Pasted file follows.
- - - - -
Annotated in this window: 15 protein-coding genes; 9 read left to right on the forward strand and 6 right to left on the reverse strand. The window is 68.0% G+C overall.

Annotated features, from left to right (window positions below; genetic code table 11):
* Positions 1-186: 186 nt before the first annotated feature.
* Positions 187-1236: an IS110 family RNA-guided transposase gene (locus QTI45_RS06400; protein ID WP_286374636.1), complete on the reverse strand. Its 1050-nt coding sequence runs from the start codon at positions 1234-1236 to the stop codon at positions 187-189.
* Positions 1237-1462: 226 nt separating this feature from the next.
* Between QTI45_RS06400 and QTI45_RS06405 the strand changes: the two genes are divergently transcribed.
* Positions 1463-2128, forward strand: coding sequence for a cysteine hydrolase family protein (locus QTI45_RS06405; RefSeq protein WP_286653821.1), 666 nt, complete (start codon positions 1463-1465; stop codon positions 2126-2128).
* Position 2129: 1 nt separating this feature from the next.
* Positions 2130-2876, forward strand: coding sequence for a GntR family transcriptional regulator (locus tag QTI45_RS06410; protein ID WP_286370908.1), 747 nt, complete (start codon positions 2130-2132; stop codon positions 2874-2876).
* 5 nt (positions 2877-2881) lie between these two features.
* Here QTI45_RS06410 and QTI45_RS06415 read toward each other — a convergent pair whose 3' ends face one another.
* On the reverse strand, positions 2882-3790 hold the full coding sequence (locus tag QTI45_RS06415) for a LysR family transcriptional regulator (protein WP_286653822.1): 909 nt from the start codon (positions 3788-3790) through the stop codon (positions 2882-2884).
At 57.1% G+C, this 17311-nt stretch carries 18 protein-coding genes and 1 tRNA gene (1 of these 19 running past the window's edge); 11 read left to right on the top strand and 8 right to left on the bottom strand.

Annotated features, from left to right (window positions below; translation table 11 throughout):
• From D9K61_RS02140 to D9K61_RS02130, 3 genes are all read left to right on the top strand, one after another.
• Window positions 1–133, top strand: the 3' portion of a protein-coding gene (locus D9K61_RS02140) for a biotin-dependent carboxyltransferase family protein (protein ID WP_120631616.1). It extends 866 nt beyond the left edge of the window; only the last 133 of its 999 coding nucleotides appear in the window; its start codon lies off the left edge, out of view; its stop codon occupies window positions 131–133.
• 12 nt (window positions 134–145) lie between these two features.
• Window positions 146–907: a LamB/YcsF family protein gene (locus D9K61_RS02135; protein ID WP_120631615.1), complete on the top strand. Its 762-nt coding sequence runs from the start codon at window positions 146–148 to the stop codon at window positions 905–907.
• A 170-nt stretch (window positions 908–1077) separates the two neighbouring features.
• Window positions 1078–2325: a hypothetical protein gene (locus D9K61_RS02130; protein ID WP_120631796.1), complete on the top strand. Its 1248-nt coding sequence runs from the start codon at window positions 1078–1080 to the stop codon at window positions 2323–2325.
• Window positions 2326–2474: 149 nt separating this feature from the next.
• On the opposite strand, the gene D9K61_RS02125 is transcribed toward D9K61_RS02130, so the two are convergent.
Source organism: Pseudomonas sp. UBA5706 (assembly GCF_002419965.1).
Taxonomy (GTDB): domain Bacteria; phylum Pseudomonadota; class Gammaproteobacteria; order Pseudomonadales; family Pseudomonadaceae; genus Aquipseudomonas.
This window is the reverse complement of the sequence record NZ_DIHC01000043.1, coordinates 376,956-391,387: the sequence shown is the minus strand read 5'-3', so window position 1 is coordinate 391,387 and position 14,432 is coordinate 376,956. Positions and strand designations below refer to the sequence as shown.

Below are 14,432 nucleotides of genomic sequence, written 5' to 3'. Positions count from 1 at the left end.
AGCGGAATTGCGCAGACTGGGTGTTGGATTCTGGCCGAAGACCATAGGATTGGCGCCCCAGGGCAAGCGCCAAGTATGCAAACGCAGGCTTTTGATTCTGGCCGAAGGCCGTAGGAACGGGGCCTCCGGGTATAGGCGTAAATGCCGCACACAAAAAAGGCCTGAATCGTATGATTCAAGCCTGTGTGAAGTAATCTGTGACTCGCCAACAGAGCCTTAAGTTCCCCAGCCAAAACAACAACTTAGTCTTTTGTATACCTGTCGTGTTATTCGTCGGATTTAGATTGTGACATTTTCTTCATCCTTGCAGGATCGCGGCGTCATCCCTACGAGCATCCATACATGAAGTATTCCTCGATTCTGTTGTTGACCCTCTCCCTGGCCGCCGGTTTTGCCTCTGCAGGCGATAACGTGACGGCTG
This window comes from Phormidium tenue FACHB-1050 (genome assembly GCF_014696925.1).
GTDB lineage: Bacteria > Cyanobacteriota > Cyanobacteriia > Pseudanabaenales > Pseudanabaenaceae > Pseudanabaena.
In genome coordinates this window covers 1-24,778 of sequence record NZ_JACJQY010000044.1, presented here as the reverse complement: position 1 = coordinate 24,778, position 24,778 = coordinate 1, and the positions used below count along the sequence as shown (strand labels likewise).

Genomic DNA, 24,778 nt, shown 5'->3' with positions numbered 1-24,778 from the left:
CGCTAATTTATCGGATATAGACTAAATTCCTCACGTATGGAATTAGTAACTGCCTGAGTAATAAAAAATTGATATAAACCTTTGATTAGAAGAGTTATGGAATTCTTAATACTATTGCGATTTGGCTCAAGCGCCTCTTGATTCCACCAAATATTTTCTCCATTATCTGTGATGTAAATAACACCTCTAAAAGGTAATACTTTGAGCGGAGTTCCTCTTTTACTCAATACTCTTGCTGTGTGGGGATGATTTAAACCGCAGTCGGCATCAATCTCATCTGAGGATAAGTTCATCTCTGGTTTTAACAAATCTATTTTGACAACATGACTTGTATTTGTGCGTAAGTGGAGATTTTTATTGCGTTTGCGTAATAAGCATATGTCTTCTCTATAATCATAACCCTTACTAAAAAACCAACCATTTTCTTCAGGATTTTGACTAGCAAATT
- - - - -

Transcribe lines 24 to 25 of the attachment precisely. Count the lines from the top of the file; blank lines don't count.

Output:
Taxonomy (GTDB): domain Bacteria; phylum Pseudomonadota; class Gammaproteobacteria; order Pseudomonadales; family Pseudomonadaceae; genus Aquipseudomonas.
This window is the reverse complement of the sequence record NZ_DIHC01000043.1, coordinates 376,956-391,387: the sequence shown is the minus strand read 5'-3', so window position 1 is coordinate 391,387 and position 14,432 is coordinate 376,956. Positions and strand designations below refer to the sequence as shown.